in the old days of brushed motors for airplanes, you would just put the motor in a glass of water. Eliminates the arcing and really breaks things in nicely.
Old 12-14-2010, 02:26 PM
  #93  
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Default RE: RC Tank F.A.Q.

NT <accidental dupe>
Old 12-14-2010, 03:10 PM
  #94  
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Default RE: RC Tank F.A.Q.


ORIGINAL: shenlonco

GLEN B's STEP BY STEP AIRSOFT GUN UPGRADE FOR MORE POWER!
http://www.rcuniverse.com/forum/m_10165445/tm.htm
I'd be surprised if it hasn't been done already, but thanks to the pictures, I can design my own. I'm thinking all metal case, brushless motor and worm drive with a metal closer tolerance barrel. That should enable to achieve a high fire rate and much higher output power. Hmm... sounds like a good project when my current one winds down.
Old 01-06-2011, 05:37 AM
  #95  
louimperial
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Default RE: RC Tank F.A.Q.

My T-34/85 WSN RC tank right track stop moving forward althought it can still reverse. Both motors are working fine forward and reverse when I tested them on the connectors mounted on the motherboard controlling the left track.  I susupect one of the pins controlling the right forward movement is open or shorted. I will appreciate any suggestion for repair or replacement. Thanks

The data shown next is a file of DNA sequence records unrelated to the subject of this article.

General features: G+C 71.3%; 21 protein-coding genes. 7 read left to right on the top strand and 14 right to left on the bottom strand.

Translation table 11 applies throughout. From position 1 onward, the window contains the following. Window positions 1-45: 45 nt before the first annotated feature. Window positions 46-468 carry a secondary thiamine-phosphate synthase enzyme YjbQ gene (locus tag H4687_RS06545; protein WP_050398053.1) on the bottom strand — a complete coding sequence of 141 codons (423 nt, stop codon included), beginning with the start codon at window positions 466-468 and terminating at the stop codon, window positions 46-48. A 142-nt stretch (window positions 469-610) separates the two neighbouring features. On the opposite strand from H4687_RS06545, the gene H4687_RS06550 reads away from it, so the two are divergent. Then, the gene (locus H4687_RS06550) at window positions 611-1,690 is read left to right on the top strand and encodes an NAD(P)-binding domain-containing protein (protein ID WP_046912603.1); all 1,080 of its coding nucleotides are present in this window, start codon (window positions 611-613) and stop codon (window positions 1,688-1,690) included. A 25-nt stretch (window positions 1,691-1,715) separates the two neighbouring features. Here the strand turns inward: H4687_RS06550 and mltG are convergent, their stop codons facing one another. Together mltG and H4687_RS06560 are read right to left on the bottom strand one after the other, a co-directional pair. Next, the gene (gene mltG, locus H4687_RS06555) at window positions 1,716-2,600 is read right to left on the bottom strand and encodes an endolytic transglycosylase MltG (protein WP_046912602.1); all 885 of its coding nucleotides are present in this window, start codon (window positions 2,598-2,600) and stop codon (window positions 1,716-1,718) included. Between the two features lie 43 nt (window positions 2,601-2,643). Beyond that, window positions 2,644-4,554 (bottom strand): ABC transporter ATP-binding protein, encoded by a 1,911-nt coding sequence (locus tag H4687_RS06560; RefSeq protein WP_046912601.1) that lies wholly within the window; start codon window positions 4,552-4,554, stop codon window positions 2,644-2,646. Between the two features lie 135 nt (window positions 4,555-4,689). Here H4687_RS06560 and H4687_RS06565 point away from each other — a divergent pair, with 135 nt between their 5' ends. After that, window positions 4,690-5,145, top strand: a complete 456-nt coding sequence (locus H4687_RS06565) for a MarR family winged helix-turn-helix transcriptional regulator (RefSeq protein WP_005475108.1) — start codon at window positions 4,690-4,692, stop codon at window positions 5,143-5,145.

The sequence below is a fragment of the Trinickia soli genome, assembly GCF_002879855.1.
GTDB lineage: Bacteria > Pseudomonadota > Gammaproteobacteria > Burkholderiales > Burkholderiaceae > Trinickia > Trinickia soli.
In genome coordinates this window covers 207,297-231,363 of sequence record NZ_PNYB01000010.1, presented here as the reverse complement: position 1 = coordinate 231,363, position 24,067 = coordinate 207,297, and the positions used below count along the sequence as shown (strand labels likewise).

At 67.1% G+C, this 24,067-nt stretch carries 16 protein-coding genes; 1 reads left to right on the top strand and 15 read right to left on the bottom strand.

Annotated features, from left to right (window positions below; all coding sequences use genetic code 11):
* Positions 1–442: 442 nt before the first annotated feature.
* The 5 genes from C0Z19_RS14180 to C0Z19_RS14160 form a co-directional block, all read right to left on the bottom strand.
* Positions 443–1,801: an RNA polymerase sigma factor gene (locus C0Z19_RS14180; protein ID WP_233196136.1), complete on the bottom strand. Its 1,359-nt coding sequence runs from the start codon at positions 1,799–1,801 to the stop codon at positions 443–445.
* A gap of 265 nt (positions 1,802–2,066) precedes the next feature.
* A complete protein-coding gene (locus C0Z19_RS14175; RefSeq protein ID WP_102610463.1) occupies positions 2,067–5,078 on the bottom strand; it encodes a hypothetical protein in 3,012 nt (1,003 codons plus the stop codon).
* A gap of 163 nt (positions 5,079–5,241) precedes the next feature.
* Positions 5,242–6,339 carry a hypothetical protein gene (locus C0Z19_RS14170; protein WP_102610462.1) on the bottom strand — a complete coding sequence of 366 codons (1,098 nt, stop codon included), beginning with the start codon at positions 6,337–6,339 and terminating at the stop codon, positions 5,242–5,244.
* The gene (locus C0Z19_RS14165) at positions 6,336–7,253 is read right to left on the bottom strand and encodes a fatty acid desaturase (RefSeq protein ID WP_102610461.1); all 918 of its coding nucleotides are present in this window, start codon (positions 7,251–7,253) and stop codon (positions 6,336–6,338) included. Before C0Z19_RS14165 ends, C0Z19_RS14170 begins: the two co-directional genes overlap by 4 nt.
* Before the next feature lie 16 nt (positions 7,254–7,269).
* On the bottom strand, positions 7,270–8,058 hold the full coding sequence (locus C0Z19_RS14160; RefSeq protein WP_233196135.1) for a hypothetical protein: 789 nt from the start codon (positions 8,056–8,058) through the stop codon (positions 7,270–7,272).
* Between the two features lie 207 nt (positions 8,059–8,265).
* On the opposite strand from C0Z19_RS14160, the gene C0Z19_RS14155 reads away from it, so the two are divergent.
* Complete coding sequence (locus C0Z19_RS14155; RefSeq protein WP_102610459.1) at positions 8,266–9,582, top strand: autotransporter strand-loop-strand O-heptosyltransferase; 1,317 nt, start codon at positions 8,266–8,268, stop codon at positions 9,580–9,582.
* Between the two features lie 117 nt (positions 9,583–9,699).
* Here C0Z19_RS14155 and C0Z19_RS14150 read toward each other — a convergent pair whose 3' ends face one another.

Old 01-11-2011, 06:19 AM
  #96  
Fireman Tim
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Default RE: RC Tank F.A.Q.

10 tips to consider when starting a battlefield.

You may have thought of many of these, but here we go...

1) What war front will the battlefield represent? And what time frame? Or will it be generic?
For example, the Danville battlefield is France or Belgium, or maybe inside Germany, in late 1944 or early 1945, (but with no snowfall). Although there is a small corner we call "the Russian farm village" because of the thatched huts. Over the years we have played all kinds of battle scenarios on this field, from Dunkirk to Tobruk to Kursk to Cologne. Plus some post-war scenarios.

2) On thing to keep in mind is that there needs to be some natural line-of-sight barriers between the starting points of the good guys and the bad guys. Otherwise, as soon as you yell "Go!", someone will spam the entire spawn area of the opponents!

3) Since you are outdoors, you need to consider drainage. I visited the Texas battlefield just one week after Hurricane Ike, and a couple new terrain features appeared after the storm!

4) A power supply is important for battery charging, so you don't have to tap into car batteries. And a sheltered workbench area for this stuff would be good.

5) Eventually, you might consider crowd control for the spectators and kids of the tankers. Yellow "Caution" tape works well to keep people from stepping on Rommel's defenses!